A new online news service launched this week, led by two experienced news editors who promised to cover "the things that matter".
Melanie Reid is one of the country's best known foot-in-the door TV journalists. Down the years, she exposed many people up to no good on TV3's 60 Minutes, Campbell Live and 3rd Degree.
But talking about news has largely replaced going out and getting it on current affairs shows, and Reid has been out of work on TV and out of sight in recent times - until now.
In Newsroom's launch-day scoop, she confronted Aaron Fletcher with a hidden camera about supplying eggs from caged hens as free-range ones on a large scale.
Not all of the story is in her 12-minute video, but the accompanying online story has much more about the investigation, the relevant regulations and a previous prosecution in a similar case.
We might have heard much of this in time anyway, as the Serious Fraud Office was reportedly already on the case. But this story was about much more than one bad egg.
It called into question the integrity of free-range eggs in supermarkets. Countdown's advertising currently says it doesn't sell cage eggs any more. By mid-morning on Monday, it had announced eggs supplied by the company were being taken off the shelves.
Countdown supermarkets now removing Palace Poultry free range eggs from their shelves. @NewsroomNZ— Tim Murphy (@tmurphyNZ) March 12, 2017
Clearly this fits the bill as something "that matters". Anyone who has paid a premium for free-range eggs will want the know the truth.
What is Newsroom.co.nz?
When Melanie Reid was doing reports like this for TV3, her news boss there was Newsroom co-founder Mark Jennings. He resigned last year and went into business with Tim Murphy, the editor of the New Zealand Herald for a decade-and-a-half until 2015.
In May last year, Tim Murphy told Mediawatch they were planning the new site because the main news websites were "turning the digital space to tabloidism".
Mr Jennings said he hoped the website would be a New Zealand version of The Guardian, but that is a digital-first global outfit backed by an enormous non-profit trust. Newsroom was starting from scratch in a small market already occupied by big news publishers and earlier start-ups.
By today's launch, a team of 16 journalists had been assembled and crucially four "foundation sponsors" - Chorus, Holden, the University of Auckland and Victoria University.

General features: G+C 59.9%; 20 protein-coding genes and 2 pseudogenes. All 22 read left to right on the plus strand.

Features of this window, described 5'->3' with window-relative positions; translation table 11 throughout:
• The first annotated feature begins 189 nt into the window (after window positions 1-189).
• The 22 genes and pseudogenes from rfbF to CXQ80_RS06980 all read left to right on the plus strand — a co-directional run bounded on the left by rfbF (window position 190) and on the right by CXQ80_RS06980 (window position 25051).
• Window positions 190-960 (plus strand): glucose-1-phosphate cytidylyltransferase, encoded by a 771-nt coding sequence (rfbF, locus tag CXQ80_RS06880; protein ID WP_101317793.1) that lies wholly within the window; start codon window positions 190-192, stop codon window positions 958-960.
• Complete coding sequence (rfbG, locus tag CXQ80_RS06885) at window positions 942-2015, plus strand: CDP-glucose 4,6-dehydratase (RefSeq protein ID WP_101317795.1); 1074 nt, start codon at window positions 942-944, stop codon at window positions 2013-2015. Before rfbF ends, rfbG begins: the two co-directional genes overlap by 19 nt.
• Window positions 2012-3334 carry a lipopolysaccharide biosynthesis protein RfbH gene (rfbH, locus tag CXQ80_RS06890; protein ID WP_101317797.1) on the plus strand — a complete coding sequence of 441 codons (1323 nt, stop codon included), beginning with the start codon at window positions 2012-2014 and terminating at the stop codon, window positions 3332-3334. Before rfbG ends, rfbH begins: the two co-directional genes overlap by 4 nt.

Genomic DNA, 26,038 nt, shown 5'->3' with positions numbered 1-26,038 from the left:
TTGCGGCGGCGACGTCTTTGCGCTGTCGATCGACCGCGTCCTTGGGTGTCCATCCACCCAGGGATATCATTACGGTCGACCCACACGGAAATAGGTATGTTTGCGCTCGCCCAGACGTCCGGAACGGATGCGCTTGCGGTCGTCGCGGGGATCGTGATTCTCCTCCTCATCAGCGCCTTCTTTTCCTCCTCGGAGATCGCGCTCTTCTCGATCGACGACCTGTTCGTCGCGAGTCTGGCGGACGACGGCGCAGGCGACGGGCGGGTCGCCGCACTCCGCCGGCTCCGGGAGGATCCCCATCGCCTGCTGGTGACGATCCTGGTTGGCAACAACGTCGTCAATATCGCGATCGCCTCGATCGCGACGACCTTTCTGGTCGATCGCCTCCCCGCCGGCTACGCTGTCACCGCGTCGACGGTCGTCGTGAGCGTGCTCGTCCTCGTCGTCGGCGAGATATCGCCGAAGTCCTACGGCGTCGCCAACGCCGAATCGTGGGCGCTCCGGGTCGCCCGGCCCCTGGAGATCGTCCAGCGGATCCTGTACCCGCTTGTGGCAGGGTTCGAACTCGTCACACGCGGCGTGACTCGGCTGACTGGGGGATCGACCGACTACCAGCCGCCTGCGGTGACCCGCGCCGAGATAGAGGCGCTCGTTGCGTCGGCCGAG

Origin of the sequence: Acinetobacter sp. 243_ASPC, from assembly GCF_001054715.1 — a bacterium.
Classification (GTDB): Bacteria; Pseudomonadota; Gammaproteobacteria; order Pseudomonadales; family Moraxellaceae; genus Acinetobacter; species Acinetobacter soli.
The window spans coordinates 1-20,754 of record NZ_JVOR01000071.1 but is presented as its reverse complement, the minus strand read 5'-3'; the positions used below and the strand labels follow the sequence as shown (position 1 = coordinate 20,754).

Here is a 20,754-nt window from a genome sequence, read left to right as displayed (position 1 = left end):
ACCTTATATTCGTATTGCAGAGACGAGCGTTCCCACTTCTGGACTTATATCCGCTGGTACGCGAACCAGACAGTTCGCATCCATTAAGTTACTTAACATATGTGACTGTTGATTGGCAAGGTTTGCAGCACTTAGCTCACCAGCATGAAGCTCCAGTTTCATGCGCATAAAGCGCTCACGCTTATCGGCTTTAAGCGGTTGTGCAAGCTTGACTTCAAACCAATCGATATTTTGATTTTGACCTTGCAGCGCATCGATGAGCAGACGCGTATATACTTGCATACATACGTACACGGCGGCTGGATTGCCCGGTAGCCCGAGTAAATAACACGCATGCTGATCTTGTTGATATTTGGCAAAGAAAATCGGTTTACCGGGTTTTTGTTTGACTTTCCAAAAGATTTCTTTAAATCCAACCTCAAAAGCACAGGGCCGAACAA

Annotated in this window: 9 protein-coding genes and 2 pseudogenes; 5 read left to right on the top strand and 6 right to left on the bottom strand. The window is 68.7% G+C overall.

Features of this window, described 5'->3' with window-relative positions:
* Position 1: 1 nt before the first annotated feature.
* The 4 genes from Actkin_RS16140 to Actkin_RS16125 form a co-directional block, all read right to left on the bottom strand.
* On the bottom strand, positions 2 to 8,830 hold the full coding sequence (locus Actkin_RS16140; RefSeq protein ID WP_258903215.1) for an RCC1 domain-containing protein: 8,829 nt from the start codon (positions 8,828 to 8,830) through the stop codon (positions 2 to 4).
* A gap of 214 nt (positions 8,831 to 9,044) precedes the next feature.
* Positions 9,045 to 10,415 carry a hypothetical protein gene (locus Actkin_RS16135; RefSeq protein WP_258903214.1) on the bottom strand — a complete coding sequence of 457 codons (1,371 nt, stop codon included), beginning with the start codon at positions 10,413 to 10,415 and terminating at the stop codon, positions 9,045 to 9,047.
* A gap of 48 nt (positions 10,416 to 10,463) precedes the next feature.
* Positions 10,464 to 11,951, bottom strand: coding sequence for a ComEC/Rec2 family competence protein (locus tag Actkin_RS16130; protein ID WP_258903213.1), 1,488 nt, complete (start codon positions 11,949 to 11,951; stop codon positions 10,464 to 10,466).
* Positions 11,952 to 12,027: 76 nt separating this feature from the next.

What does the new site offer?
In addition to news, Newsroom's content is in four sections. Viewingroom covers the arts, media and screen stuff. Livingroom has lifestyle stuff, mostly from the magazine Life and Leisure. Sportsroom is self-explanatory. Boardroom covers business and economics and is the basis of subscription service Newsroom Pro.
On Newsroom's launch day Hickey wrote about new Finance Minister Steven Joyce preventing the Reserve Bank from pursuing new measures to tighten mortgage lending.
In the first of a weekly series of interviews with business leaders, Rod Oram had a 16-minute video chat with the CEO of Z Energy, who made eyebrow-raising criticisms of the government's plan for the Paris climate change agreement targets.
Murphy compares the difficulty of predicting the Commerce Commission's upcoming decision on the major media merger of NZME and Fairfax with "Cold War-era kremlinology".
"Its modus operandi is to consult widely but share minimally," he wrote.
But recently Murphy himself tweeted that he'd had a long chat about it all with commission staff. Surely the Politburo weren't big on briefing independent journalists by phone back in the USSR?
One section of Newsroom that breaks new ground is Future Learning, featuring academics from the University of Auckland and Victoria University.
Victoria University's Dr Bevan Marten writes about the environmental hazards of cruise ships. It was the focus of a major investigation by the ABC in Australia recently, but it has been almost unreported here.
In Australia the UK and elsewhere, universities have created and funded their own platform - The Conversation - to publish the analysis of their experts. In the absence of a local version, Newsroom's editors tapped into a good source of stories you won't see elsewhere in the media.